Making It to the Mountains

Words and Photos by Colleen Lachnicht

As climbers in Florida, we are not blessed with stone playgrounds at our doorsteps. An outdoor climbing trip for us requires a minimum of 16 hours on the road, round trip. To avoid spending more time in the car than climbing, we usually turn our cravings for real rock into week-long vacations, leaving two days for travel, four full days of climbing, and one rest day in the middle. 

Our spring climbing trip started similarly to those in the past. We had decided on a bouldering trip to Rumbling Bald near Lake Lure, NC. After loading up the car, we stopped by our favorite bagel shop en route to the highway, the beginning of any great road trip. After about 6 hours in the car, we approach the Atlanta area, where we typically pull off for a lunch break and driver swap. As we transitioned from highway to city roads, we rolled down our windows to get a feel for the temperature in Atlanta. Cool crisp air whips around our faces, along with the spine-chilling sound of metal on metal. A nervous glance is exchanged as we roll up to a red light, and one of us utters the dreaded is-that-our-car?

Our heads raced as we realized that the gruesome metallic grinding we were hearing was, in fact, coming from my ’04 Kia Sorento. We pulled into a parking garage and call AAA. There’s a reputable mechanic about 15 minutes from our location, but we were advised against driving the car there in its current condition. A tow truck driver could be there in 45 minutes, but the mechanic’s shop closed at 4, and it was already 3:30. We wanted to arrive before they closed so our left behind gear would be secure in the shop, so we decided to risk it. The mechanic informed us that we were lucky to have made it without the tires falling off as the car’s bearings were totally shot.  After talking it over for a few minutes, we realize the car won’t be ready for at least three more days.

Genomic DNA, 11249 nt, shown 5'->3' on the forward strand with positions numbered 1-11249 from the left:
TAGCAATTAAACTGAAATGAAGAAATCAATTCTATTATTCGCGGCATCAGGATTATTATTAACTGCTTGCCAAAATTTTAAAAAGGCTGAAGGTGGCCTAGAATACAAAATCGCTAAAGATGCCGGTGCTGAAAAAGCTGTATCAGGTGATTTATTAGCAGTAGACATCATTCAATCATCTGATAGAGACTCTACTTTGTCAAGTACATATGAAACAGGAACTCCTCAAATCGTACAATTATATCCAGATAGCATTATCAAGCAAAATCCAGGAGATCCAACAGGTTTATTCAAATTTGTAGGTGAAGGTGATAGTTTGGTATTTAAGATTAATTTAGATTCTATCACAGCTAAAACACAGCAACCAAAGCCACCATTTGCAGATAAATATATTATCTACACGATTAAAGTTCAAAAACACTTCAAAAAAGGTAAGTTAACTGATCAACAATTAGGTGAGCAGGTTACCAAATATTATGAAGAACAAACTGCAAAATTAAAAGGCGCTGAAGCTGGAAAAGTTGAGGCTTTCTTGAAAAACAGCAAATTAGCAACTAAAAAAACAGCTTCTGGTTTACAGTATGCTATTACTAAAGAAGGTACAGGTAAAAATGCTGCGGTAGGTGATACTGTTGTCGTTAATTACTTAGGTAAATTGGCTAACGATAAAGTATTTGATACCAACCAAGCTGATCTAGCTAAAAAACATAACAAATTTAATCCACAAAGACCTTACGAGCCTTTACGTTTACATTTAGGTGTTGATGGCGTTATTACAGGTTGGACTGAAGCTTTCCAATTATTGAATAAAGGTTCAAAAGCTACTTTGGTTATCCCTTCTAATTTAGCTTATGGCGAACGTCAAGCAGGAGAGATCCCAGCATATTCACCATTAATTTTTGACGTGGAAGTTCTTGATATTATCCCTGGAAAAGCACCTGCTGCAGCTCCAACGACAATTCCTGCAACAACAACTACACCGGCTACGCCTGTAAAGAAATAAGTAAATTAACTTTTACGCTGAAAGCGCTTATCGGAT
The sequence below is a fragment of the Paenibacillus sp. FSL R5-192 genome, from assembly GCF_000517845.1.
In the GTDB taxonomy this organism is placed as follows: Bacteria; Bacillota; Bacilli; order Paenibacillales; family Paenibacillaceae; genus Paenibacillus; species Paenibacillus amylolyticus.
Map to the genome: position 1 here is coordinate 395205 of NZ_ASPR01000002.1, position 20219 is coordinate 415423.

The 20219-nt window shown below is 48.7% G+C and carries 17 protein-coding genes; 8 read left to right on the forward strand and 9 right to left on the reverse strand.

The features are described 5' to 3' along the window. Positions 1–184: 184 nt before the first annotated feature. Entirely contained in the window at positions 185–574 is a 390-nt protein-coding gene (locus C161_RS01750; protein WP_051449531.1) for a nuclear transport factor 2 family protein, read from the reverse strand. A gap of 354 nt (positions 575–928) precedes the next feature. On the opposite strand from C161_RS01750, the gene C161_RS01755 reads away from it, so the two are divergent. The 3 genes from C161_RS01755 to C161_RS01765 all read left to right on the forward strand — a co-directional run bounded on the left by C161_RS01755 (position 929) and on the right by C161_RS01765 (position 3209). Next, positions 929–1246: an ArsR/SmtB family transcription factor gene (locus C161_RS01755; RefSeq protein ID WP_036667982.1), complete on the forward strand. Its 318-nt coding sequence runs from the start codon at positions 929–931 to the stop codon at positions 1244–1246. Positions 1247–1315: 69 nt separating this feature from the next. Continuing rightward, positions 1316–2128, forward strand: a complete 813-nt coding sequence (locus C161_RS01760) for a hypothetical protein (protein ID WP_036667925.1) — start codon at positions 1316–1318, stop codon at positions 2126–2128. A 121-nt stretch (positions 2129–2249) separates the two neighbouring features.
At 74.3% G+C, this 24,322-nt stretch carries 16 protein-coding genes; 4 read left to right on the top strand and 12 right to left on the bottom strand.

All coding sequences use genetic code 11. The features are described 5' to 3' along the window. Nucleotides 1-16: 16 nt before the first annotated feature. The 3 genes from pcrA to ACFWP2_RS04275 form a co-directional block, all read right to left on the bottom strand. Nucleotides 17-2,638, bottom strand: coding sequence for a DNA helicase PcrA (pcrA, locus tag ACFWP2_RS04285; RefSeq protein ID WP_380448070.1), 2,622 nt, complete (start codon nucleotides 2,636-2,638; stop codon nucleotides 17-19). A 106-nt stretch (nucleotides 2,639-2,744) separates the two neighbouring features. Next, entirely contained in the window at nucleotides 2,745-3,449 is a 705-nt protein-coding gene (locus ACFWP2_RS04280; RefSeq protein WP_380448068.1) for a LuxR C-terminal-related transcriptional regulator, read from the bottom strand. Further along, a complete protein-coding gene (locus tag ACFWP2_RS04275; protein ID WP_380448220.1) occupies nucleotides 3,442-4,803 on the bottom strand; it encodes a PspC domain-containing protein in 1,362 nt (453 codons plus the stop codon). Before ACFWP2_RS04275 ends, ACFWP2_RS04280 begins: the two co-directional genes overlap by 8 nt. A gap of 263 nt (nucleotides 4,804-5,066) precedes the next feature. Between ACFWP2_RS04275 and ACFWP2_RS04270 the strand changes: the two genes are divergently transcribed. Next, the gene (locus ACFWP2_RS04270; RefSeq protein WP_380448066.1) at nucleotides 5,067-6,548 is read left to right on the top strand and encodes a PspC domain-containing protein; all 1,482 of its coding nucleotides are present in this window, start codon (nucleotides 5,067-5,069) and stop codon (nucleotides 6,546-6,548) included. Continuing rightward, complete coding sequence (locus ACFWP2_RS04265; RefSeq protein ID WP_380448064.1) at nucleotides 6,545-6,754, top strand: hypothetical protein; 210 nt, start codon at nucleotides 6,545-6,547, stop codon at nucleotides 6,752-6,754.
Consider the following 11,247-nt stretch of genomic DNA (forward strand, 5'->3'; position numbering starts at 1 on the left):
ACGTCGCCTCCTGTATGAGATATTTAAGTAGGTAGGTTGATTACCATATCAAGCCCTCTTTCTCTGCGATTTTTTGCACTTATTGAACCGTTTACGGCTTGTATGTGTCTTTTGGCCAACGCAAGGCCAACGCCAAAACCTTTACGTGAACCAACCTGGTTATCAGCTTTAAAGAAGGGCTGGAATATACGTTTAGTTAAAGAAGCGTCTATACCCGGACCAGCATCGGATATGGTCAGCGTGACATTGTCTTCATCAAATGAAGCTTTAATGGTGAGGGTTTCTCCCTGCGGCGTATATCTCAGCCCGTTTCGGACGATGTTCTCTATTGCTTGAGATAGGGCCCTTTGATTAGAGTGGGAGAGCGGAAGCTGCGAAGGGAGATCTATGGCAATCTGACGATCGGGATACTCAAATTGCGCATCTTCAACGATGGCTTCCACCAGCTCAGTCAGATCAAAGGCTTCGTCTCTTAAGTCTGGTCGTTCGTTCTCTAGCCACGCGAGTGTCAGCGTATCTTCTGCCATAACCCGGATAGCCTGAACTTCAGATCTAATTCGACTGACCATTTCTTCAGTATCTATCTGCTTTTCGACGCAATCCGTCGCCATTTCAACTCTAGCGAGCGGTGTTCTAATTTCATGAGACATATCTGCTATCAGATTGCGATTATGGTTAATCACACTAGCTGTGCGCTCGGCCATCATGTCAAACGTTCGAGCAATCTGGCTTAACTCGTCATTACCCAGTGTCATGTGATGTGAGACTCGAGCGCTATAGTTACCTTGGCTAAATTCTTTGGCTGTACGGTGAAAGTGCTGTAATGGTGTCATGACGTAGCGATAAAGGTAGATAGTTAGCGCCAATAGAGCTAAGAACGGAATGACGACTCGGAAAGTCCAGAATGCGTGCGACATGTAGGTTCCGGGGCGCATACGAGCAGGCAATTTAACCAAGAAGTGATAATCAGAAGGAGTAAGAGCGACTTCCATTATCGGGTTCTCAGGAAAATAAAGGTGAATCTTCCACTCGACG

Disheartened and unsure of what to do, we head to a local climbing gym to keep our psych up and figure out where we’ll stay for the night. At the gym, we met a friendly staff member who happened to rent out their spare room. After hearing of our troubles, they offered to lend us the room for the night. We hitched a ride back to their place when the gym closed and began figuring out a plan. Rental car prices were over $1,000 due to a big golf tournament that week, and neither of us being 25 at the time. In between stressing and researching, we learned that U-Haul doesn’t have a minimum age for rentals, and it would only be a few hundred bucks to get a van for the week. – untraditional, innovative, and definitely memorable.

With our new set of wheels, we turned our gaze back towards Rumbling Bald with a renewed appreciation for reaching our destination. A feeling of exhilarating relief washed over us as we parked the van in front of a sunbathing, tree-covered mountainside. Loading ourselves up with crash pads and our climbing packs, we savored the hike into the West Side of the Bald’s boulder field. Every step reminded us of our determination paying off. Because of our journey to this moment, every movement on the rock made more sense as we tried to ascend the problems in front of us. 


Don’t get me wrong, having smooth travels on a trip is always welcome, but the bumps along the road in this journey reminded me of why I have such a love venturing into nature and wrestling pebbles so much. It parallels our everyday lives in so many ways. When faced with a seemingly impassable obstacle and the mind wants to default to frustration and disappointment, it’s crucial to take a step back and reevaluate what sits in front of you. Whether it’s finding a way to your destination without paying $1,000 or finally getting past that top-out, adaptability is key. It’s all about keeping the mind calm, finding new ways to look at your surroundings, and enjoying the process. There’s nothing better than the mountains of the Southeast to remind you of that. 

Check out more adventures in the Southeast:

You might also like